One of the leaders of Argentina's last military dictatorship and 25 other former military chiefs have been placed under house arrest. A judge is investigating charges they abused human rights during Argentina's seven years of the so-called "Dirty War."
The decision to place former dictator Leopoldo Galtieri under "preventative arrest" means he will be detained while an investigative judge looks into charges the former dictator abused human rights during the military rule.
The same goes for former Army General Carlos Guillermo Suárez Masón and 24 other ex-military chiefs.
General Galtieri was charged earlier this summer.
He and the others are also accused of leading a death squad during a campaign to wipe out left-wing insurgents, and they're suspected of ordering or taking part in the execution of at least 20 Montonero guerilla fighters.
Human rights groups estimate as many as 30,000 people disappeared during the dictatorship from 1976 to 1983. Their remains were never recovered.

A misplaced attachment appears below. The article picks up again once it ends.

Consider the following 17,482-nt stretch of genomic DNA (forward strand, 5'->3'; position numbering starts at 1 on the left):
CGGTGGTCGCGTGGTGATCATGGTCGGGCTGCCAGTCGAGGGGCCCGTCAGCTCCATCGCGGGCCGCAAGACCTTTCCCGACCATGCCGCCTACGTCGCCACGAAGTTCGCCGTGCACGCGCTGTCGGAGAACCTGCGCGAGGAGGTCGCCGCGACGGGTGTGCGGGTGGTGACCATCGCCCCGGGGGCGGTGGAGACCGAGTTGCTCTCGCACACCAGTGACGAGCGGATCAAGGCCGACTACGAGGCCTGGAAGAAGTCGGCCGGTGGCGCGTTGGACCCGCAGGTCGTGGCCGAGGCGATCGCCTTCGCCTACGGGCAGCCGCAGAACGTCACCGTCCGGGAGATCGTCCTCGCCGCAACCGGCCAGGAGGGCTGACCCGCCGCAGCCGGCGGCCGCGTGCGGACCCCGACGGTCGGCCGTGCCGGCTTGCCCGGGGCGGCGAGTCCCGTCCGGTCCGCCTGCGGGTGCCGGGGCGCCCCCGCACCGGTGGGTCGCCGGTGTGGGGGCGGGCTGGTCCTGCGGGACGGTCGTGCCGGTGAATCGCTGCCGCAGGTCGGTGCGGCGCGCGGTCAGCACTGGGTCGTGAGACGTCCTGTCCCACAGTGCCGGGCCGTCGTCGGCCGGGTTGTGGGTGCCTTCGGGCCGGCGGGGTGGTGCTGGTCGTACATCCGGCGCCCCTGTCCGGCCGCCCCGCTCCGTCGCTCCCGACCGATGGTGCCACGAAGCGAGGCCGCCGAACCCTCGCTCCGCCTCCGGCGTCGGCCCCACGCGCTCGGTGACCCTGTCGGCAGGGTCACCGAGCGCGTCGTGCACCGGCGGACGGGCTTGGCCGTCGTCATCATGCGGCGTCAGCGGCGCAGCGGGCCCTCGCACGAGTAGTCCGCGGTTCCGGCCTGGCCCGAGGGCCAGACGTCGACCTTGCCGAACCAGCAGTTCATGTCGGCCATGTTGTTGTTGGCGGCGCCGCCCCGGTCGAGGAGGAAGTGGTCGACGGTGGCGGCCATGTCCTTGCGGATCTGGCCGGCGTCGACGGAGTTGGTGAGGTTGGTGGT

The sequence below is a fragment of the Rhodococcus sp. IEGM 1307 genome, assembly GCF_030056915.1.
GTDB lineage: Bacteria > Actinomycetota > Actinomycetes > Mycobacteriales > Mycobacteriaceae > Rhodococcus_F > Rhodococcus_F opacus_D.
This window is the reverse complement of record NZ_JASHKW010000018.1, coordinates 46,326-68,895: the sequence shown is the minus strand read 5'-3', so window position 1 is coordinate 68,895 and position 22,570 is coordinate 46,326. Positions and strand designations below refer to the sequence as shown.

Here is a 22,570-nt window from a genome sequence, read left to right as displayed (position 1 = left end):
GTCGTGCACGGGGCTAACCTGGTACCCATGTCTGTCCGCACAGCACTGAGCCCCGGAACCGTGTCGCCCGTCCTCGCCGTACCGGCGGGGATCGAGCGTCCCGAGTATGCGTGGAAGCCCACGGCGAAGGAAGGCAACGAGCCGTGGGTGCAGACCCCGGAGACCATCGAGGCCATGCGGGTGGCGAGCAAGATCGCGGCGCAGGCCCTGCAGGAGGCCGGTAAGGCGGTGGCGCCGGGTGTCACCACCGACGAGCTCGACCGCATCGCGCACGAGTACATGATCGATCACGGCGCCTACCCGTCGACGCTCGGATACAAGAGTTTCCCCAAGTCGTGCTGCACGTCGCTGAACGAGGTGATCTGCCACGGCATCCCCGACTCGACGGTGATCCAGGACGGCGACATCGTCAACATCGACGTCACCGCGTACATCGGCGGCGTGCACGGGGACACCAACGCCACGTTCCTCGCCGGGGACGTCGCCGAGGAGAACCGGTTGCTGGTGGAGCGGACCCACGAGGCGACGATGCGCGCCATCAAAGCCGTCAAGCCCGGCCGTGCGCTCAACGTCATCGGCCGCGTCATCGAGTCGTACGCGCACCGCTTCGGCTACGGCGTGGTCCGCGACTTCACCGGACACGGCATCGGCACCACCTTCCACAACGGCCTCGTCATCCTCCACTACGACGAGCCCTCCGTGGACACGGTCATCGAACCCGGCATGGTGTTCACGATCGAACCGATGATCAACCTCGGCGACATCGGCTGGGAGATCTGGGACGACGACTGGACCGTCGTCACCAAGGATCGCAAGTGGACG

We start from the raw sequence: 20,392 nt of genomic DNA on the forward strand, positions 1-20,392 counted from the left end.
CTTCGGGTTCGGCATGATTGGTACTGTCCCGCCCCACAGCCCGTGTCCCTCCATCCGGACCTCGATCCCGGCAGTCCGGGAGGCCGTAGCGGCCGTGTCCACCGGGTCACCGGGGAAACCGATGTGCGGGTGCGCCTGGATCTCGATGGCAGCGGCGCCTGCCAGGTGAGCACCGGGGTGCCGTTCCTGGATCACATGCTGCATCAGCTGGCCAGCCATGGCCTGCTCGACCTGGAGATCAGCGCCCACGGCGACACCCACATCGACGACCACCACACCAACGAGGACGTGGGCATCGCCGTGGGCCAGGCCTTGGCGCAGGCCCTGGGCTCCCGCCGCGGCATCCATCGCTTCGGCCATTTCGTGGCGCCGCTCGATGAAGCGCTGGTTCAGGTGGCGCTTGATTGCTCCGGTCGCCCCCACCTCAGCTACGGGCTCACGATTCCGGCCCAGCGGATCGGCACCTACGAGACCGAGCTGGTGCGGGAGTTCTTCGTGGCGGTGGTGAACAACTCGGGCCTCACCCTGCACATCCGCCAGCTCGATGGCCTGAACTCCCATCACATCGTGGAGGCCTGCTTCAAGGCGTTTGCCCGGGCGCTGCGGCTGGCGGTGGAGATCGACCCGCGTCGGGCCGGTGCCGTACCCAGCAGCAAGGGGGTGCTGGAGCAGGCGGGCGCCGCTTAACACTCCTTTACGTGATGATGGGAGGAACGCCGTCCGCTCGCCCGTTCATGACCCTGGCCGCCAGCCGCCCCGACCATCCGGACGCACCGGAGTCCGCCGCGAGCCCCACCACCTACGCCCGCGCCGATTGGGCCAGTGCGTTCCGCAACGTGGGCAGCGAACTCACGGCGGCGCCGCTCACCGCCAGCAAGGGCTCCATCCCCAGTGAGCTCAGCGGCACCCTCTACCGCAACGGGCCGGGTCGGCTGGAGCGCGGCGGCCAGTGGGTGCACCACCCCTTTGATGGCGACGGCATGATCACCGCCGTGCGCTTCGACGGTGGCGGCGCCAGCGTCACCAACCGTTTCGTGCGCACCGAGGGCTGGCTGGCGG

So far, prosecutors have had a hard time trying to bring suspected human rights abusers to justice.
A series of amnesty laws and pardons from previous Argentine goverments have protected former military leaders. But in the last few years, a series of court decisions declared those laws null and void. That opened the doors to the arrests this summer, and to Thursday's ruling by an administrative judge to proceed.
Last month the U.S. State Department declassified nearly 5,000 pages of documents, many of which detailed abuses General Galtieri allegedly committed. It's not clear if those documents will be used in his prosecution.
General Galtieri resigned as Argentine President in June 1982 after his troops were humiliated in defeat by British troops in the battle to control the disputed Falkland Islands.